· The Provost will then send the proposal to the Graduate Board members for review two weeks prior to their monthly meeting. The procedure followed by the Graduate Board is described in section 5 of the document “Policies and Procedures for the Graduate Board.”
· If the program is to be a Rackham program, it is suggested that you contact Rackham officials as early as possible to begin discussing your program. Once the Dearborn Graduate Board approves the proposal, the Provost will send the proposals to the Rackham Graduate Board for review. It takes six to eight weeks or more to go through their review process. This board meets September through April only. New proposals with an effective date of Fall term (Sept. 1) should be submitted to no later than December of the year prior to ensure time to complete the review/approval process.
· Once the U of M-Dearborn and/or Rackham Graduate Board approve the proposal, the Provost will do a final review, make minor revisions as needed, and then send the document to the Presidents’ Council Academic Affairs Officers (AOO) Committee for review. This group meets four times a year. They have a specific format that they request be followed for submission. The Graduate Office can assist in the preparation of the document to meet their standards.
· It should be noted that a site visit from the Higher Learning Commission is required for new doctoral degree programs.
3. FINAL APPROVAL - When AAO approves the program, a Regents Communiqué is sent to the University Regents for their approval. The Provost's Office, with assistance from the program director, will prepare the communiqué.
4. MARKETING - Once the Regents approve the program, then marketing and administering of the program may begin.
Revised on January 30, 2009
Reference Document 2 (RD 2)
Procedures for Submitting Proposals for Doctoral Programs
The procedure for obtaining approval for doctoral programs by the UM-D Graduate Board is divided into two parts. The first part, the Preliminary Proposal, is intended to establish need and capacity to offer the proposed degree. Ideally, the UM-D Graduate Board would approve the Preliminary Proposal prior to development of a full proposal. The second part is the Proposal itself.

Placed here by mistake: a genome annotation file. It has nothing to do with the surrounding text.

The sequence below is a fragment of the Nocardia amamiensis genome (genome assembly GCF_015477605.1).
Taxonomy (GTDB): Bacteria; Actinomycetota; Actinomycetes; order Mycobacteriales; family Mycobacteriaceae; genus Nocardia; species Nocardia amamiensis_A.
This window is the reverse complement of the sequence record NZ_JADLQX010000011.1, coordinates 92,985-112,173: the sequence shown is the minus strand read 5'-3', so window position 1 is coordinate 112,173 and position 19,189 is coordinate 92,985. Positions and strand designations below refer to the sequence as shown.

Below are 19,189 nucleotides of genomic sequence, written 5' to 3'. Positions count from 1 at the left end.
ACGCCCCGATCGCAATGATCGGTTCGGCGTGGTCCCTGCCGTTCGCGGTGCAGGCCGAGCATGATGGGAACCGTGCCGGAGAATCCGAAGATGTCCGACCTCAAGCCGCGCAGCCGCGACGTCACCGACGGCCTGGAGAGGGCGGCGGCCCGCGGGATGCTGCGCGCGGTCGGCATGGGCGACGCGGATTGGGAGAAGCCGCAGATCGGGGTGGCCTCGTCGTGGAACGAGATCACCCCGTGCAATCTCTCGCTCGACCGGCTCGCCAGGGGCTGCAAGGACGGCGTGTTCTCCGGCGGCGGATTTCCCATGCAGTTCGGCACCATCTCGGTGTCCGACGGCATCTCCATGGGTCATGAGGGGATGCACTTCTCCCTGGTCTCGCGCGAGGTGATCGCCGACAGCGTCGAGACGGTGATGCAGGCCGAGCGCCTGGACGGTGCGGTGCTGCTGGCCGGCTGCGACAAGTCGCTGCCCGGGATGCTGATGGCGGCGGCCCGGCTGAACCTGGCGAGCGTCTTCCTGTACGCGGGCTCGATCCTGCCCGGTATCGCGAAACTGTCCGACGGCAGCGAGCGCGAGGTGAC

1. Need for the program
· demonstration of community need
· projected enrollment and rationale
· description of value added to the community, proposing unit(s) and campus
· description of similar programs at local institutions, if any
2. Documentation of ability to offer proposed program
· sufficient numbers of qualified, research active faculty
· financial and human resources needed to launch and support program
· grant or other support for graduate student stipends
· sufficient student workspace
· availability of necessary equipment and instrumentation, if applicable
· based on existing strengths
· department(s)/unit(s) support for program library resources
- Description of relationship/impact of proposed program
· to existing undergraduate and graduate programs
· on teaching (including course load)
· on research
· on community and region served by UM-D
- Program administration
· Director of program: How chosen? Who is eligible?
· Graduate program committee: How chosen? Who is eligible? How many? What is committee role/responsibility?
· Student advisement: Who advises students? What is the structure of the student advising committee?
· Student support: Fellowships? Other financial support?
· Administrative assistance: Who will provide secretarial assistance?
· Technical support: Who will provide technical support and equipment maintenance?
· Space for administration: Need for and location of space for offices
The complete proposal should follow the guidelines described in the documents cited below:
· Rackham Graduate School: Proposing New Graduate Programs or Altering Existing Programs (Revised September, 1997) distributed by the Rackham School of Graduate Studies, and
· Graduate Student Handbook published annually by the Horace H. Rackham School of Graduate Studies.
· The leaders of units developing proposals for new graduate programs are also recommended to familiarize themselves with the document titled “Presidents Council Policy Statement and Procedures for Reviewing Academic Programs.”
In addition, if the research is to be conducted off-campus, for example in an industrial laboratory, the proposal should include a description of resources that would be used. The proposal should also contain a discussion of how intellectual property rights will be addressed. For example, will a student conducting research in a non-university location be able to publish his/her research?
Finally, the assessment of the program should be thoroughly addressed. The proposal should describe the educational goals for the student and for the faculty and should indicate how achievement of those goals will be ascertained or measured.
Revised August 1, 2008
Reference Document 3 (RD 3)
Procedure for Submitting New Masters Programs
For development of a new master’s degree, the proposal should outline the following content. This information applies to all Masters’ degrees at UMD, including the M.A., M.S., M.P.P., M.S.F., M.S.A., M.S.E., M.B.A., M.P.A., and M.Ed. The following adheres to the model suggested by the Presidents Council.